The first step in any study of color is identifying the person’s tone and undertone. Teresa Torres, specialist in fashion communication, image consultant and stylist, states that tone determines which color family the feature we are looking at belongs to (like blues, greens or pinks), while the undertone refers to the color temperature (cool or warm). “There can be two people whose skin tone is pink, but one has a cool undertone, like Anne Hathaway, and the other has a warm undertone, like Amanda Seyfried,” explains the expert.

If you are curious about which of the two groups you belong to, the best-known trick is to look at the root of your hair: warm people have golden reflections from the hairline, while cool people tend to have a more uniform or ashy tone. You can also look at your lips. If they have a more orange hue you may belong to the warm group, and if they are lilac you are probably in the cool one.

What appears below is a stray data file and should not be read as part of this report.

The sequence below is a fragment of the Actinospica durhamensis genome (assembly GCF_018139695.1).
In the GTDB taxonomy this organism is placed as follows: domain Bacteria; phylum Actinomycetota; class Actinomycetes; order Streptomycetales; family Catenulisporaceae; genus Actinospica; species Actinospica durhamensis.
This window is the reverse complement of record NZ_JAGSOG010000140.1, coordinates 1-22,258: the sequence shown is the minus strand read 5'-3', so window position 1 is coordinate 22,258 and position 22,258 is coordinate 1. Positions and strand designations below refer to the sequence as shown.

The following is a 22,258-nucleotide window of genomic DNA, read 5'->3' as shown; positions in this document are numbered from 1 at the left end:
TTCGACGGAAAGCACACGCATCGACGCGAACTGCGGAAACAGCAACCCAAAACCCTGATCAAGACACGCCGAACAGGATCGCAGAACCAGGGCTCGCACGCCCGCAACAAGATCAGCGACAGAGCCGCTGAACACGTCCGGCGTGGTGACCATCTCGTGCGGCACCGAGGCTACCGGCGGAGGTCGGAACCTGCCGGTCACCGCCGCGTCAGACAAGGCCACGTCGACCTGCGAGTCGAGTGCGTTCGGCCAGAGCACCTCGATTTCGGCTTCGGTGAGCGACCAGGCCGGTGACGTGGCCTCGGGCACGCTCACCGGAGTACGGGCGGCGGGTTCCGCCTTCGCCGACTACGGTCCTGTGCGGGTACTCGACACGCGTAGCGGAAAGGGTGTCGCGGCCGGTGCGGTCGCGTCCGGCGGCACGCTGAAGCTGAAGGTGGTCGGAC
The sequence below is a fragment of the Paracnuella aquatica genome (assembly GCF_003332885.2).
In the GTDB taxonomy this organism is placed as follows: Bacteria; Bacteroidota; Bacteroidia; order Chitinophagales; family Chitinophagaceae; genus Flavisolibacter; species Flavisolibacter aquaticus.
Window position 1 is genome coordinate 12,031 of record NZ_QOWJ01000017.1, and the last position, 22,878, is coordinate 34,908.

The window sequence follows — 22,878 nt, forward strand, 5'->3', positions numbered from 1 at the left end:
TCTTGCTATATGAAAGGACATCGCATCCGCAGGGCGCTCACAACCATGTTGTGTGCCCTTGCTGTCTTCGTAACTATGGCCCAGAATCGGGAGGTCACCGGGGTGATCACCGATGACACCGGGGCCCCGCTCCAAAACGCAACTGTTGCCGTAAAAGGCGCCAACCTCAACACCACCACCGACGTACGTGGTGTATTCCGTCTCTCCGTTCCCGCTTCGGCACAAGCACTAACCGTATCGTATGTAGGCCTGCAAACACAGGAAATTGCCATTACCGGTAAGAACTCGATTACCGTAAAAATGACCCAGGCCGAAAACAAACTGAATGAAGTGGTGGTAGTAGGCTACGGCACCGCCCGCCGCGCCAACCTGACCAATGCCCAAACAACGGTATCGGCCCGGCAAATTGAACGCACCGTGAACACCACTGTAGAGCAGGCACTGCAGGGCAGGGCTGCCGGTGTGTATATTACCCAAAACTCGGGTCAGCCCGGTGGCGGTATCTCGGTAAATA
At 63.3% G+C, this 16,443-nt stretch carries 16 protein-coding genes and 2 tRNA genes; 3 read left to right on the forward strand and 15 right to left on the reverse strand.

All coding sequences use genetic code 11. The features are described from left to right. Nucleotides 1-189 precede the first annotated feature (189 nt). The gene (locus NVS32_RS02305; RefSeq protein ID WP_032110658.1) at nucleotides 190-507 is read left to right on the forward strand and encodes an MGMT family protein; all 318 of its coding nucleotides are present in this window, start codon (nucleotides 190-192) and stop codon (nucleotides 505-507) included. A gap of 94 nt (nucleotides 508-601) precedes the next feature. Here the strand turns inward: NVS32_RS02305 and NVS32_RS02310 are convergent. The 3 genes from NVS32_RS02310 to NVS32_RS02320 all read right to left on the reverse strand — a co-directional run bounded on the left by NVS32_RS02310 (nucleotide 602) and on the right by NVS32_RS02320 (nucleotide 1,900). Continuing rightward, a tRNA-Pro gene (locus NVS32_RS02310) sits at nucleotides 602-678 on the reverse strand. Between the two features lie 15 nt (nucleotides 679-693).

This applies to most features: the undertone of the eyes is also a classic indicator, as is the color of the veins, which tend more towards the bluish in cool people and the greenish in warm ones. If you need a little help, you can also use objects: holding silver and gold or pink and orange fabrics close to your face, you can see how pink and silver automatically light up the skin of cool people, and vice versa. These tests are usually the clearest when it comes to discovering the group a person belongs to.

Once this has been established, it is time to move on to a second matter that for many is the hardest to identify: the color season.